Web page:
“I do not believe that a civilized society can claim to be a leader in the world as long as its government continues to sanction the premeditated and discriminatory execution of its people,” Newsom plans to say. “In short, the death penalty is inconsistent with our bedrock values and strikes at the very heart of what it means to be a Californian.”
His plans prompted a sharp rebuke from President Trump on Wednesday morning.
“Defying voters, the Governor of California will halt all death penalty executions of 737 stone cold killers,” the president wrote in a tweet. “Friends and families of the always forgotten VICTIMS are not thrilled, and neither am I!”
Newsom, who took office in January after serving eight years as the state’s lieutenant governor, has long opposed the death penalty. He is Catholic, and his faith has sometimes guided his policy decisions, including his long-standing opposition to capital punishment.
He also has gone against the Catholic Church on other policy matters, most notably as a champion of same-sex marriage as San Francisco’s mayor and through his time in state office.
As part of his remarks Wednesday, Newsom plans to say that “The intentional killing of another person is wrong. And as Governor, I will not oversee the execution of any individual.”
No executions are scheduled in California. The state last carried out an execution in 2006 when Clarence Ray Allen, a 76-year-old diabetic convicted two decades earlier of triple murder, was put to death.
California has proposed changing its lethal drug protocol, and a judge is reviewing the change amid legal challenges.
Twenty-five death row inmates in the state have exhausted their legal appeals.
Despite California’s reputation as a liberal bastion, the nation’s most populous state also has by far its largest death row population. The inmates are more than double the population of the second-largest death row, in Florida.
Even as California has shifted left on several criminal justice issues, voters have chosen to retain capital punishment, rejecting a 2016 state ballot measure to abolish it. In that same election, state voters narrowly approved a measure to speed up the pace of executions by limiting the time for appeals to five years.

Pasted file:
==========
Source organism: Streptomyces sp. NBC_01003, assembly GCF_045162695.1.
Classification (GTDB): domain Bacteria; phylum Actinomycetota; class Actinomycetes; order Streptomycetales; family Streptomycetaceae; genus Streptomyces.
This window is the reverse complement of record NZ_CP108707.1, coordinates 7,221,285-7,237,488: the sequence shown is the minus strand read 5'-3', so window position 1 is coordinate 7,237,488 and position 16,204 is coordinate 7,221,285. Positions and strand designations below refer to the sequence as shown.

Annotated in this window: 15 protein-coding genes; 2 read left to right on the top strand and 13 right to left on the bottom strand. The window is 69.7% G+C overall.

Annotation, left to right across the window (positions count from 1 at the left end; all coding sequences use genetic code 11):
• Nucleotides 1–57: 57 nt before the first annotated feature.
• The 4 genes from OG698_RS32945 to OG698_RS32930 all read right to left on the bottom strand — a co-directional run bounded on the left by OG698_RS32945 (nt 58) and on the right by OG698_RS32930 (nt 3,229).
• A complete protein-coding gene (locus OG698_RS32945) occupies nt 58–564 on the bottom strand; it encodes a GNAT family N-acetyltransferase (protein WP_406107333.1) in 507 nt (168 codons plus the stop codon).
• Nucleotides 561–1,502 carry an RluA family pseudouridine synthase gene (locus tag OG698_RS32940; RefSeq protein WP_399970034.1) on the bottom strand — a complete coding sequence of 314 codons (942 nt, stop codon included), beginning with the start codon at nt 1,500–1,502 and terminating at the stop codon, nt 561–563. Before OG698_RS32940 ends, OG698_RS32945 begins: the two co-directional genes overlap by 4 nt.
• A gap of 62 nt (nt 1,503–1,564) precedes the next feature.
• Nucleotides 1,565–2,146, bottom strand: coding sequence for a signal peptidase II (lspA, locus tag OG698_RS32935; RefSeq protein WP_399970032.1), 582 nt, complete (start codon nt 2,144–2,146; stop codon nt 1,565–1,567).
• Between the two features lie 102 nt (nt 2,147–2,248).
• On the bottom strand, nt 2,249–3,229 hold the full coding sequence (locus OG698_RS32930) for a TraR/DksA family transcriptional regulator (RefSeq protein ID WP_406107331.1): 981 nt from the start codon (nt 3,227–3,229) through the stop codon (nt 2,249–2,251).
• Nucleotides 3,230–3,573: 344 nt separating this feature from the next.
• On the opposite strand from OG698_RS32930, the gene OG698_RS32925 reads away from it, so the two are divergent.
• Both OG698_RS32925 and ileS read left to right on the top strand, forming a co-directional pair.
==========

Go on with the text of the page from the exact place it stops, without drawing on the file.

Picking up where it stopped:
Given its size, any change to California’s death row carries immediate implications for the status of American capital punishment. Newsom’s order comes as the punishment is on the decline nationwide, with executions less common and fewer states carrying them out. Last year, 25 people were executed, significantly down from the 98 executions nationwide in 1999.
Governors in Pennsylvania and Oregon have announced their own moratoriums on the death penalty. Washington state had been under a similar moratorium, and last year its Supreme Court struck down the death penalty there as “arbitrary and racially biased.”
Some states have begun looking to other methods besides lethal injection, the country’s primary method of execution. Tennessee used the electric chair twice last year and Utah made the firing squad its backup method of execution. Oklahoma has said it will use nitrogen gas for all executions going forward, an unprecedented move.
About 60 percent of California’s death row inmates are people of color, and a number of studies have shown that those convicted of killing a white person are far more likely to face execution than those who kill African Americans and Latinos.
Newsom will cite the fact that many of those executed in the past year nationwide have had mental impairments, and that over the past 45 years, 164 death-row inmates have later been found innocent of their crimes and released. Five of those cases occurred in California.
Taking those issues together, Newsom will declare that the policy “has been — by any measure — a failure,” placing him at odds with President Trump, who has repeatedly called for the death penalty after mass shootings and terrorist attacks.
California has spent more than $5 billion since 1978 on its death penalty program.
“It has discriminated against defendants who are mentally ill, black and brown, or can’t afford expensive legal representation,” Newsom plans to say. “It has provided no public safety benefit or value as a deterrent. It has wasted billions of taxpayer dollars. But most of all, the death penalty is absolute. Irreversible and irreparable in the event of human error.”
John Wagner contributed to this story.